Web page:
A review of the new novel Fallen Land suggests the McMansion at the heart of the book plays a big role:
The McMansion, that derisively nicknamed trophy home of suburban arrivistes, is different things to all people: the darling of building contractors, the forest-guzzling residential equivalent of the SUV to land preservationists.
Among American practitioners of the modern Gothic novel, the McMansion has rarely been rendered with the resplendent gloom of, say, Shirley Jackson’s Hill House, or the majesterial melancholy of Edgar Allan Poe’s House of Usher. In his smashing followup to his formidable debut novel “Absolution,” however, Patrick Flanery has fashioned a crumbling 21st-century manor that can hold its own among those authors’ most sepulchral, ALLEGORICAL inspirations.
The trappings of “Fallen Land’’ are pure old-school Hollywood. Imagine a housing development that evokes the splashy-cum-sinister Victorian fantasy of “Meet Me in St. Louis” and Hitchcock’s “Shadow of a Doubt” and you have Dolores Woods, a Midwestern subdivision committed to a regressive aesthetic “in which the past was preferable and this country was at its greatest before it tried to tear itself apart in the middle of the nineteenth century.” The community’s pastiche array of gabled roofs and picket fences disguise the jerry-built nature of its construction: pop-up palaces whose yawning spaces and teetering infrastructure “terrify where they were meant to comfort,” the American Dream turned nightmare.
The development’s showpiece, classically enough, has been erected atop the site of tragic events from a darker epoch whose emotional undercurrents will haunt the home’s new tenants, Julia and Nathaniel Noailles. The Noailles have relocated from Boston with their smart, idiosyncratic son Copley (named for the hotel address where he was conceived) in pursuit of snazzier positions: she with a university lab, he with a mega-corporation that powers virtually every private enterprise on earth, including the fascistic private school in which Copley is newly installed.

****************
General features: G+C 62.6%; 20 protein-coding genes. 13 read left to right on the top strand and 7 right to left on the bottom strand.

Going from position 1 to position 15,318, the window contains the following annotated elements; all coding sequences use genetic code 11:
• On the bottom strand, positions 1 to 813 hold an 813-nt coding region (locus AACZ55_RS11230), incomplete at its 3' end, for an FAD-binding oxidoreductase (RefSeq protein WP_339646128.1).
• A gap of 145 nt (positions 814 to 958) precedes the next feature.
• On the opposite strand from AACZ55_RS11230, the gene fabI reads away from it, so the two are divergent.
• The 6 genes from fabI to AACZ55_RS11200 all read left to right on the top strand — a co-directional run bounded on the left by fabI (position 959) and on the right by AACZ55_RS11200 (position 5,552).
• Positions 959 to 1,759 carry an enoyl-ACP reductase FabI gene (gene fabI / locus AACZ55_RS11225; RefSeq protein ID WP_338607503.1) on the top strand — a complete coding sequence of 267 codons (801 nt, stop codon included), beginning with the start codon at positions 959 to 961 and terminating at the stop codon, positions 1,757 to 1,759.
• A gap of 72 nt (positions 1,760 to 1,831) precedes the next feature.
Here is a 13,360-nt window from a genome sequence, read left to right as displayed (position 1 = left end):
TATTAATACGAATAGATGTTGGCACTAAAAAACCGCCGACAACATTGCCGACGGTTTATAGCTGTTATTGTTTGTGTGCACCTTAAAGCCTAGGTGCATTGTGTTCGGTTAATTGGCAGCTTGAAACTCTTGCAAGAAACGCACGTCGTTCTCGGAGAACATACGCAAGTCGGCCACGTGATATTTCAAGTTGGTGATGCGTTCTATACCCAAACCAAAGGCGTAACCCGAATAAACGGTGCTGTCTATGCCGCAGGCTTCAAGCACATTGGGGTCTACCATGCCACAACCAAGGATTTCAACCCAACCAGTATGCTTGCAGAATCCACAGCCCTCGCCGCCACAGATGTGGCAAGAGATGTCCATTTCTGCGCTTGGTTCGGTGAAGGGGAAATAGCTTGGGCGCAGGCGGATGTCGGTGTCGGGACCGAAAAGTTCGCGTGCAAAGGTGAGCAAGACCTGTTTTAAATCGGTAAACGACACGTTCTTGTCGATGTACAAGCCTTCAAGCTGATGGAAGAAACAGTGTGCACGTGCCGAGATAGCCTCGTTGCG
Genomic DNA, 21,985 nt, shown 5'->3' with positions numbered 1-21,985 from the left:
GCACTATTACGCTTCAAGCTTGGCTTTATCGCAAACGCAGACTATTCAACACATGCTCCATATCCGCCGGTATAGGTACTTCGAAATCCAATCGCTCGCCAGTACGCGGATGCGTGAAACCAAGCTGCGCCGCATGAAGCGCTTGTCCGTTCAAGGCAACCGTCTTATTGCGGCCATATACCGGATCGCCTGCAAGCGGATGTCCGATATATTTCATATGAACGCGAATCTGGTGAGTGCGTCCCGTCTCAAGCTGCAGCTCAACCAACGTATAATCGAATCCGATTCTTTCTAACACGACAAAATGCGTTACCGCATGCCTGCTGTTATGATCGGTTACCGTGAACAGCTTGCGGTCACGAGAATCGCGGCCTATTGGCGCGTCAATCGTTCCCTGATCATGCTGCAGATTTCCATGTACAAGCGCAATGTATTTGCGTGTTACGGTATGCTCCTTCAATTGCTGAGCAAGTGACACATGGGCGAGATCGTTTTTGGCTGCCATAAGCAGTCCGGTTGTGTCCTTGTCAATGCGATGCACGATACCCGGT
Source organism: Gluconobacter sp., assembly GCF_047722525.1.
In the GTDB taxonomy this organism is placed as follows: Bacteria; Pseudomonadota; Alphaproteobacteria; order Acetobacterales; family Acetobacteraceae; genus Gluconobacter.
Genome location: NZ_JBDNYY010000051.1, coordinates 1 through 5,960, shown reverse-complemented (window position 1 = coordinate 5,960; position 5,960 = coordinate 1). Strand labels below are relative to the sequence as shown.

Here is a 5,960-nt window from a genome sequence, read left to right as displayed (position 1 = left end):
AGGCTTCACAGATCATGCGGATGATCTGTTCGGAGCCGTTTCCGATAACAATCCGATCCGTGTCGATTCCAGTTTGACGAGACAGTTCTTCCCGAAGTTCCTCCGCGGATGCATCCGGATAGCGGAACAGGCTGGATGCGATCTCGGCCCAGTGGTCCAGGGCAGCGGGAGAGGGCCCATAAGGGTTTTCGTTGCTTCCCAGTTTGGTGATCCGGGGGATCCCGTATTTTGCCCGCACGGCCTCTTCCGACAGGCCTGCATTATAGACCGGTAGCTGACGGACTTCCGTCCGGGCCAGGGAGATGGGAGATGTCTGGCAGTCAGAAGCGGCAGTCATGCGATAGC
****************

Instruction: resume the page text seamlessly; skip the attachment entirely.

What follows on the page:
I’ve noted before that the McMansion has become a popular tragic setting for modern stories. See this post about McMansions and horror films. The McMansion represents a hollow setting, a place that may look impressive but is empty at its core. The people who inhabit such homes are similar: people who thought purchasing a big home would bring satisfaction but are sadly mistaken. Even worse, the inhabitants – and it sounds like those in Fallen Land fit the bill – might be bad people, the kinds who squander money, are mean or amoral, and are up to nefarious purposes. All together, these stories suggest at the least that tragedies befall those in McMansions with the stronger argument that those who live in McMansions and their homes are rotten to the core.
Perhaps my argument would be strengthened by searching for counterfactuals: can we find many positive depictions of McMansion dwellers in novels, movies, TV shows, etc.?